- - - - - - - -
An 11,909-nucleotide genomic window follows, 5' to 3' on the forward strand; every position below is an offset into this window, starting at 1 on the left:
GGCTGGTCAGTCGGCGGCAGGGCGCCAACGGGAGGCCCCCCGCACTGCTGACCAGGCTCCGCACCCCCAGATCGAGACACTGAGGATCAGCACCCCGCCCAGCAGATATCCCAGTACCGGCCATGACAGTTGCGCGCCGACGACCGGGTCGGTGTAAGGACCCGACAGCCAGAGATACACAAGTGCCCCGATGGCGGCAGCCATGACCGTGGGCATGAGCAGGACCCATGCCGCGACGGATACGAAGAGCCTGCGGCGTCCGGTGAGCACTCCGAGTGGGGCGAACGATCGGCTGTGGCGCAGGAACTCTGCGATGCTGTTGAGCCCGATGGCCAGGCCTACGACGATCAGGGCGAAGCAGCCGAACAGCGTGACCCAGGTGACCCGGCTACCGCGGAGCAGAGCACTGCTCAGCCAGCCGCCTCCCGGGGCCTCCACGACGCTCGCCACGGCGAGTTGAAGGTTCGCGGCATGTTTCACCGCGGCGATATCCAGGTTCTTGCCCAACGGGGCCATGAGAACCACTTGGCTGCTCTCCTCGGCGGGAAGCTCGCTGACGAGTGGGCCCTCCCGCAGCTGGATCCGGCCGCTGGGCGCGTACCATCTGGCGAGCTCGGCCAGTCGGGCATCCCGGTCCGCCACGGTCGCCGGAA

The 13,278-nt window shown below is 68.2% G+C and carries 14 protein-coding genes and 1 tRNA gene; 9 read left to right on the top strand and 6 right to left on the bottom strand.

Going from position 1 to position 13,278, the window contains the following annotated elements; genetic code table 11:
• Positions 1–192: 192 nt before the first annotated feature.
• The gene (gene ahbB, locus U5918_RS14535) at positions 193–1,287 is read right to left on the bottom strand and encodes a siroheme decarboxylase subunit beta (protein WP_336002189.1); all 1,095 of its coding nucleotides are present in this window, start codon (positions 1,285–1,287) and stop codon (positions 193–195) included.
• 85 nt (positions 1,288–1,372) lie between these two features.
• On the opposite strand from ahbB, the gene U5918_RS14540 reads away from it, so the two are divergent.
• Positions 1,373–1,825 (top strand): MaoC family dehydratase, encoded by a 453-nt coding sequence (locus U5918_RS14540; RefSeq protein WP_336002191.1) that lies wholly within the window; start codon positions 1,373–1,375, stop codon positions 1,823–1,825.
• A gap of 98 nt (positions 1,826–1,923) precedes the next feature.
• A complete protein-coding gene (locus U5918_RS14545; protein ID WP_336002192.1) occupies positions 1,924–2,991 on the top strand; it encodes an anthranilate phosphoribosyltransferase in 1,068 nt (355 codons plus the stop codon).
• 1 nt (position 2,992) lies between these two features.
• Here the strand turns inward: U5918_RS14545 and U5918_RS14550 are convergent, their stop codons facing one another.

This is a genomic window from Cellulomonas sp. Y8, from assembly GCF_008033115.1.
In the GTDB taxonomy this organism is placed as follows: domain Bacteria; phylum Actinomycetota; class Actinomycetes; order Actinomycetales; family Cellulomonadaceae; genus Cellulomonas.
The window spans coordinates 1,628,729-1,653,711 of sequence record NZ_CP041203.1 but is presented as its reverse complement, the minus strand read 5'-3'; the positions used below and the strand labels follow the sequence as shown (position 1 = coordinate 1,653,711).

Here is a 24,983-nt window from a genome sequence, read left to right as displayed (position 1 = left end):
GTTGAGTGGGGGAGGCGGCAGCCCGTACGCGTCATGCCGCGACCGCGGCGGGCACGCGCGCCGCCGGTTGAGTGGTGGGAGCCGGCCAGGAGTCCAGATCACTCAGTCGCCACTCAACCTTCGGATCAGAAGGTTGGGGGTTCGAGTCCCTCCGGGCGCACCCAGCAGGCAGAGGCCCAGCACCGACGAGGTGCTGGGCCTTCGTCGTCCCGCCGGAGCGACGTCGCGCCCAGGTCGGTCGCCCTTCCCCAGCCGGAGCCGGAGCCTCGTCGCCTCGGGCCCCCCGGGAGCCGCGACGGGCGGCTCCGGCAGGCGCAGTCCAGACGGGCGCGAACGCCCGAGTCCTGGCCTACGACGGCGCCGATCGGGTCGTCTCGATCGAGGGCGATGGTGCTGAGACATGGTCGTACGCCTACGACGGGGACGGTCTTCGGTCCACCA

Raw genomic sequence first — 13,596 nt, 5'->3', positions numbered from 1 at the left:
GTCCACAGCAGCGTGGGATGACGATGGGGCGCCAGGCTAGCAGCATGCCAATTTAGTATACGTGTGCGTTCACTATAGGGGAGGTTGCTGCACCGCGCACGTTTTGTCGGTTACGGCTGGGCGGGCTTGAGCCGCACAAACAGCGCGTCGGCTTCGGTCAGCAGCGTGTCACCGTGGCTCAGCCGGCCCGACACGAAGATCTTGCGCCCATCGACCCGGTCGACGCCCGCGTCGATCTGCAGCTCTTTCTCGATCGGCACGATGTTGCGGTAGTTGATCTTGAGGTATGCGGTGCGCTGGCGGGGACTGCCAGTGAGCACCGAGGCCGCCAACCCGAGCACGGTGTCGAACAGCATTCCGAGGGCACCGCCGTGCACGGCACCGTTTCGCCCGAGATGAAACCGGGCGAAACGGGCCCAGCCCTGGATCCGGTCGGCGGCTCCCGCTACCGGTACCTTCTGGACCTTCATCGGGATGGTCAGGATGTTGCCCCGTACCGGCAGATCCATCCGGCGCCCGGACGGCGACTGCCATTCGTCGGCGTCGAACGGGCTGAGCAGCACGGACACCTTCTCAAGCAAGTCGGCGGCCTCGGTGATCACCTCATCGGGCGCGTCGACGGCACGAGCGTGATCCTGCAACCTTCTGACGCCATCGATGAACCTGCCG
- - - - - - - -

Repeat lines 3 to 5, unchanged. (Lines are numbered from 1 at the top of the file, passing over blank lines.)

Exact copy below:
The 13,278-nt window shown below is 68.2% G+C and carries 14 protein-coding genes and 1 tRNA gene; 9 read left to right on the top strand and 6 right to left on the bottom strand.

Going from position 1 to position 13,278, the window contains the following annotated elements; genetic code table 11:
• Positions 1–192: 192 nt before the first annotated feature.